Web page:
Services sales representatives held over 612,000 wage and salary jobs in 1994. Over half were in firms providing business services, including computer and data processing, advertising, personnel supply, equipment rental and leasing, and mailing, reproduction, and stenographic services. Other sales representatives worked for firms that offer a wide range of other services, as the following tabulation shows.Total (percent) 100 Business services 57 Computer and data processing 9 Advertising 7 Personnel supply 9 Mailing, reproduction, and stenographic 3 Miscellaneous equipment rental and leasing 3 Miscellaneous business services 23 Engineering and management services 11 Personal services 6 Amusement and recreation services 5 Automotive repair services 4 Membership organizations 3 Hotels and other lodging places 2 Motion pictures 2 Health services 2 Education, public and private 2
Many employers require that services sales representatives have a college degree, but requirements may vary depending on the industry a particular company represents. Employers who market advertising services seek individuals with a college degree in advertising or marketing or a master's degree in business administration; companies that market educational services prefer individuals with an advanced degree in marketing or a related field. Many hotels seek graduates from college hotel administration programs, and companies that sell computer services and telephone systems prefer sales representatives with a background in computer science or engineering. College courses in business, economics, communications, and marketing are helpful in obtaining other jobs as services sales representatives.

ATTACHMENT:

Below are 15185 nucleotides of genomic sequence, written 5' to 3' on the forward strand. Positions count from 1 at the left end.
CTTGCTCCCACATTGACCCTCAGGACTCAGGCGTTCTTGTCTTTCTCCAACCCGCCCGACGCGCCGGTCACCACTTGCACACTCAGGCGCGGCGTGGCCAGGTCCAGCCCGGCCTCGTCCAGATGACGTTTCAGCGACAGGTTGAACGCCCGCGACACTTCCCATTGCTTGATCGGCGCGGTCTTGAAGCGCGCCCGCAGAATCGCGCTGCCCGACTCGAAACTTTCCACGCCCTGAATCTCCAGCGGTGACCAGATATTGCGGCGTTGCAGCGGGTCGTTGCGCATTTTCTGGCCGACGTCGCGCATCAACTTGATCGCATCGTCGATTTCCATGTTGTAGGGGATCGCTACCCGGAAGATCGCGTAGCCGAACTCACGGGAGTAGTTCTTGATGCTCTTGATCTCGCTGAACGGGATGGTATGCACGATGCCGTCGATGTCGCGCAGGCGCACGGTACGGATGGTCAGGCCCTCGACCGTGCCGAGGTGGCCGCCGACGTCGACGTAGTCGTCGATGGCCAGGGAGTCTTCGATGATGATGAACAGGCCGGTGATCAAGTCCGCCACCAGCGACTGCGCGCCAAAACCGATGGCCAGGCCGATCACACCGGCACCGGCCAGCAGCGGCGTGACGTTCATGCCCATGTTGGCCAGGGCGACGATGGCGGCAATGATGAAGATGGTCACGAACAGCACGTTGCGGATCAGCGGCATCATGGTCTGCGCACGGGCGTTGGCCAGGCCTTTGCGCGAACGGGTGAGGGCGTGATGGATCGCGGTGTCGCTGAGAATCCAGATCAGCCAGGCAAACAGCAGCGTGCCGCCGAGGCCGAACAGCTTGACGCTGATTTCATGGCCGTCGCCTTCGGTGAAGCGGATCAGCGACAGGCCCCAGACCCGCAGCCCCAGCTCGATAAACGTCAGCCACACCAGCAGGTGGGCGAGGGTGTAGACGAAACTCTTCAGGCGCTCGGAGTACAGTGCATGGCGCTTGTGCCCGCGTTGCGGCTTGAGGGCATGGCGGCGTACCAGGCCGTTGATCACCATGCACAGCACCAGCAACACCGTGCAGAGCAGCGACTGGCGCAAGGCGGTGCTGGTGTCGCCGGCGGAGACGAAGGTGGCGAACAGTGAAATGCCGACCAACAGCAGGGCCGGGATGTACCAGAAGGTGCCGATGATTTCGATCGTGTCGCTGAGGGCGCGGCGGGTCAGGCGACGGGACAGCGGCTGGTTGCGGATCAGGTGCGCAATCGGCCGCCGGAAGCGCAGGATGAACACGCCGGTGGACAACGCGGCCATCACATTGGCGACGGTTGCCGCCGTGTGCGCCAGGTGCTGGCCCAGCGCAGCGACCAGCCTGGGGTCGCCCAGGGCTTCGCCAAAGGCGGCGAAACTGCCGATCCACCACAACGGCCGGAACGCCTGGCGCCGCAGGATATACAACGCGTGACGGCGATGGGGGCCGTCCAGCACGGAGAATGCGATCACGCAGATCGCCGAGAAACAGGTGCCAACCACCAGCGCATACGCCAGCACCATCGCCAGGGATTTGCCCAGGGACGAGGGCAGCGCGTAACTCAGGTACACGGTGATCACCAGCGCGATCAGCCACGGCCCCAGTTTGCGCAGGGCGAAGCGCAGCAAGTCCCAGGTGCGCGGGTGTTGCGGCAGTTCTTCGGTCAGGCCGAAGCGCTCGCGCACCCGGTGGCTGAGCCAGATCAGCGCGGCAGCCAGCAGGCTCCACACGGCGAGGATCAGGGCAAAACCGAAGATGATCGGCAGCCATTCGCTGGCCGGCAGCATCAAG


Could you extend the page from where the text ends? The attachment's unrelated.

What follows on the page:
Employers may hire sales representatives with a high school diploma if they have a proven sales record. This is particularly true for those who sell nontechnical services, such as linen supply, exterminating, laundry, or funeral services.
Many firms conduct intensive training programs for their sales representatives. A sound training program covers the history of the business, origin, development, and uses of the service, effective prospecting methods, presentation of the service, answering customer objections, creating customer demand, closing a sale, writing an order, company policies, and the use of technical support personnel. Sales representatives also may attend seminars on a wide range of subjects given by outside or in-house training institutions. These sessions acquaint them with new services and products and help them maintain and update their sales techniques, and may include motivational or sensitivity training to make sales representatives more effective in dealing with people. They generally receive training in the use of computers and communications technology in order to increase their productivity.
Very large companies often prefer to hire sales representatives directly out of college, while smaller companies often prefer to hire individuals with a proven sales record. Smaller companies generally prefer not to incur the expense of providing formal training programs for their sales representatives.
In order to be successful, sales representatives should have a pleasant, outgoing personality and good rapport with people. They must be highly motivated, well organized, and efficient. Good grooming and a neat appearance are essential, as are self-confidence, reliability, and the ability to communicate effectively. Sales representatives should be self-starters who have the ability to work under pressure to meet sales goals.